6 July is an important date in Christian history; this year it marks not only the 480th anniversary of the execution of Thomas More, but also the 600th anniversary of the martyrdom of the Bohemian Jan Hus.
A while back, on the anniversary of the death of John Calvin, I posted an excerpt from Theodore Beza’s Icones (1580), his prose and verse tributes to various reformers in the recent history of the church. Not all of his eulogies contain a poem. One such non-poetized memorial is his encomium of Hus, the second man featured in the book, preceded only by John Wycliffe.
Beza displays his classical learning in this passage, comparing the service performed by Hus (“goose”) favorably with that performed in Rome by the Capitoline geese, who saved the citadel during the Gallic sack of the city in the early fourth century BC (also in July). Many other rhetorical turns are used to great effect as well, which I will leave to the reader to examine. He closes by remarking that Hus would be better called a phoenix than a goose, given how many new reformers have risen from his ashes.
IOANNES HUSSUS BOHEMUS,
IN ACADMIA PRAGENSI THEOLOGUS.
O vigilis anseris hoc (enim patria Bohemorum lingua cognomentum illud sonat) minime obstreperum, sed suavissimum, ac plane tempestivum clangorem! quo coelitus potius quam ex terra sonante, veternosi tot seculis Christiani sunt excitati, non ut, anserum Capitolinorum exemplo, Tarpeia rupes adversus invasores servaretur, sed contra ut immanis praedo ex illa eadem arce, partim astu, partim vi occupata, in Christianum orbem diu grassatus, deturbaretur. Ut autem illum idem iste perfide correptum ustularit, quid aliud tamen effecit, quam quod tum sibi ipsi, tum aliis suis mancipiis indelebilem perfidiae notam inussit, tu vero, Husse, quasi ex cavea in coelum emissus ingrata terra relicta evolasti? Quin etiam (dictu mirabile) tot illos qui et iam tum sunt auditi, et nunc adhuc audiuntur olores tibi succinentes, cur non merito velut ex foecundissimis tuis phoenicis potius, quam anseris, cineribus (quod etiam diceris iam iam moriturus praedixisse) enatos dixerimus?
Crematus est vivus, violata publica fide Constantiae ex pseudo-synodi decreto, anno Domini CIƆ. CCCC. XV. VI Iulij.
The Bohemian Jan Hus, Theologian in the Academy of Prague.
O what a sound of the sentinel-goose (for in the native tongue of the Bohemians that is what his surname means), not at all clamorous, but most pleasant, yea, and a clanging manifestly sounding at the right time! When he was sounding forth from heaven more so than from earth, Christians–sleepy for so many centuries–were roused, not in order that the Tarpeian Rock might be preserved against invaders according to the example of the Capitoline geese, but, in contrast, in order that the monstrous robber, long having raged against the Christian world, might be thrust down from the same citadel, besieged partly by craft, partly by violence. When, moreover, that same [robber] burned him, treacherously arrested, what else–contrary to intention–did it accomplish than to brand an indelible mark of treachery both upon him himself 1 and upon his slaves? 2–while you, Hus, flew away, sent forth from the cage into the sky 3, having left behind the ungrateful earth? Nay, more (wondrous to say!), why should we not rightly say that so many swans, who already at that time were heard and even now are heard singing together with you, were born from your most fertile ashes as of a phoenix rather than of a goose (which you are even said to have predicted already at that time when about to die)?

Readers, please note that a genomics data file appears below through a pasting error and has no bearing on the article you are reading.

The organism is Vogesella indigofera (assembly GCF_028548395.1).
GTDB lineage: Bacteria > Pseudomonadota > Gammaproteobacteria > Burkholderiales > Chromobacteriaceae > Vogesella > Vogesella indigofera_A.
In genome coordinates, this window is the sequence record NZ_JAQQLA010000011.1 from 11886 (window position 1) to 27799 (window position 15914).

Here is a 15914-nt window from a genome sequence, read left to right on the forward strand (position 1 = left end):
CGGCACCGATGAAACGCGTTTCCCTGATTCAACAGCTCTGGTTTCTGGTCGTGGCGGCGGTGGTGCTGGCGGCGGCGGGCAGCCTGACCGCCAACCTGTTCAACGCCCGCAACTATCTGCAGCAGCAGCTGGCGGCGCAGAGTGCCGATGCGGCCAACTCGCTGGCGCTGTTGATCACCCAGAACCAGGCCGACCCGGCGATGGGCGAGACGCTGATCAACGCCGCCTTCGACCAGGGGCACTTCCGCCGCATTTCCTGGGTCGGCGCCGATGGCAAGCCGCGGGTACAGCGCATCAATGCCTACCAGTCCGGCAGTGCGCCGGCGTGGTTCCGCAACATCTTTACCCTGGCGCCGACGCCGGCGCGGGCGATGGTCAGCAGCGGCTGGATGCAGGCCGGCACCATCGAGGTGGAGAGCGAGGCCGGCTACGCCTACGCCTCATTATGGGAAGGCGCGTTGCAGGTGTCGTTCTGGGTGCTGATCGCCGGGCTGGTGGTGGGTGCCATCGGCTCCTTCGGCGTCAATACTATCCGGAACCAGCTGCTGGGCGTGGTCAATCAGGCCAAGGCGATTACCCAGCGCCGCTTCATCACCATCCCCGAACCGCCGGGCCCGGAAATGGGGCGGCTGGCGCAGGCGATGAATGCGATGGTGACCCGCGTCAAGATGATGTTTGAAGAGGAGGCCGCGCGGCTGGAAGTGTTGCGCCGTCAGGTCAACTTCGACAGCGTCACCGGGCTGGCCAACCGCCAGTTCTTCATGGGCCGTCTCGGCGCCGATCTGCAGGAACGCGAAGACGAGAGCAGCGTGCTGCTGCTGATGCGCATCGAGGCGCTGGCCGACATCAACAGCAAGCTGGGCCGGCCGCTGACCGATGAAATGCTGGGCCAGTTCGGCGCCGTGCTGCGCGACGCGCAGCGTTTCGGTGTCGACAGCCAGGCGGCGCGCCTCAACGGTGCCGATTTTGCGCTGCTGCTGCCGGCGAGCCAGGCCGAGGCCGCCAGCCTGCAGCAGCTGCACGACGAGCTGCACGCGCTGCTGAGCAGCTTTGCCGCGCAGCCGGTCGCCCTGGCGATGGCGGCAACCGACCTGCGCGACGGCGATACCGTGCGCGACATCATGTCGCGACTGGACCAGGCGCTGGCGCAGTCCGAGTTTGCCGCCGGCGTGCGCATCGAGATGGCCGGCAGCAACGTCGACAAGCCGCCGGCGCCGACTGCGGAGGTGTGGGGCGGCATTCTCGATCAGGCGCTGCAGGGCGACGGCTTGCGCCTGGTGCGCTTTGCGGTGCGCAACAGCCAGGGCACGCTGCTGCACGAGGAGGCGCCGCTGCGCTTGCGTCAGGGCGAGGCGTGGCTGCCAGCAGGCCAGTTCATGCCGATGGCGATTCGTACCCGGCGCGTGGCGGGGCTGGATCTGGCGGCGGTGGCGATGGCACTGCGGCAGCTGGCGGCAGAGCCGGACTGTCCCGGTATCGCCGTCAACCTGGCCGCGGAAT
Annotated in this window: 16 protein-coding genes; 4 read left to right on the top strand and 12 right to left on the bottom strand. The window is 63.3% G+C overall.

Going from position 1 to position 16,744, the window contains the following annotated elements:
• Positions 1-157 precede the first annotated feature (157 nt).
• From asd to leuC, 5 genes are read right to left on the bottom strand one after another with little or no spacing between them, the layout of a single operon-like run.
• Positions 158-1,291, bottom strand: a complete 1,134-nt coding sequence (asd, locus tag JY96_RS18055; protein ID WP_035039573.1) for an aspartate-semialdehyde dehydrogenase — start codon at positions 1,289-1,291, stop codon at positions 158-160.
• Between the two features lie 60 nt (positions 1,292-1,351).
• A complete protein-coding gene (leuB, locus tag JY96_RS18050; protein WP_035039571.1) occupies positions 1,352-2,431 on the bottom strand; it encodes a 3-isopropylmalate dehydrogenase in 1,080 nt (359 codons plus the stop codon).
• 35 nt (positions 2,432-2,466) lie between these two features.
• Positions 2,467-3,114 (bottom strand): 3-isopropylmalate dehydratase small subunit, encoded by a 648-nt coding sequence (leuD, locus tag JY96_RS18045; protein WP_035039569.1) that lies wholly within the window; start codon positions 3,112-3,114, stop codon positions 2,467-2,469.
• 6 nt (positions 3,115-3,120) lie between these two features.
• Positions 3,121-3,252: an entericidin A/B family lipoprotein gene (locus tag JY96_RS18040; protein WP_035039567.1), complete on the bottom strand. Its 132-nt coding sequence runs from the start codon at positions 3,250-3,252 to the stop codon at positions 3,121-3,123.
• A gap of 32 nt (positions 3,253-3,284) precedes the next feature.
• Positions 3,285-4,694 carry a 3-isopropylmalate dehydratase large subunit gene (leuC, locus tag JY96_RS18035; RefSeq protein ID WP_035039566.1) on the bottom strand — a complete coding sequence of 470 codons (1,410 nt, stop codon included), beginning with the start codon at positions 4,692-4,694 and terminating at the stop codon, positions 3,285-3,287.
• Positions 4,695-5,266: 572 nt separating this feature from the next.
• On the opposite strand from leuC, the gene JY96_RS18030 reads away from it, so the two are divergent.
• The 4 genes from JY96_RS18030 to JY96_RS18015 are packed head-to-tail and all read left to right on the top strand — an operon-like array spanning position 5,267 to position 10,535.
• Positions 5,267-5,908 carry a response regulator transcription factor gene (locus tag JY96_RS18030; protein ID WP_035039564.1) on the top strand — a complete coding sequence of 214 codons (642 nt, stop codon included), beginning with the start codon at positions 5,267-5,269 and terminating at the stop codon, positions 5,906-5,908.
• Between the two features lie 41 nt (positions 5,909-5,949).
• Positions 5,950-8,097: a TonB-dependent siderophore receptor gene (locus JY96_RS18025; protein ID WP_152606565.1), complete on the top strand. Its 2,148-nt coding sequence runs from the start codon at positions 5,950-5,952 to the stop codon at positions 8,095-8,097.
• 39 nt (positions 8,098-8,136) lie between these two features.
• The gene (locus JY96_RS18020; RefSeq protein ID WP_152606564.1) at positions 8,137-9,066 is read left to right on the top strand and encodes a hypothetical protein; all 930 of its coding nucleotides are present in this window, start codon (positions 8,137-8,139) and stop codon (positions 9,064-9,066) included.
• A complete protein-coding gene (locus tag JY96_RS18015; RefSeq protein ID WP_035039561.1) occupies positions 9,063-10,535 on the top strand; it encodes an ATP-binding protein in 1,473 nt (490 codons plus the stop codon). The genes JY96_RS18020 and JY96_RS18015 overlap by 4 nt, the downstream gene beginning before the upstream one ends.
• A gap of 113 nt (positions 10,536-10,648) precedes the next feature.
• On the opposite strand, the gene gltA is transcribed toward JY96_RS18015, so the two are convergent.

He was cremated alive, when the public trust of Constance had been violated, according to the decree of the pseudo-synod, in the Year of our Lord 1415, 6 July. 4
E.J. Hutchinson is Assistant Professor of Classics at Hillsdale College.
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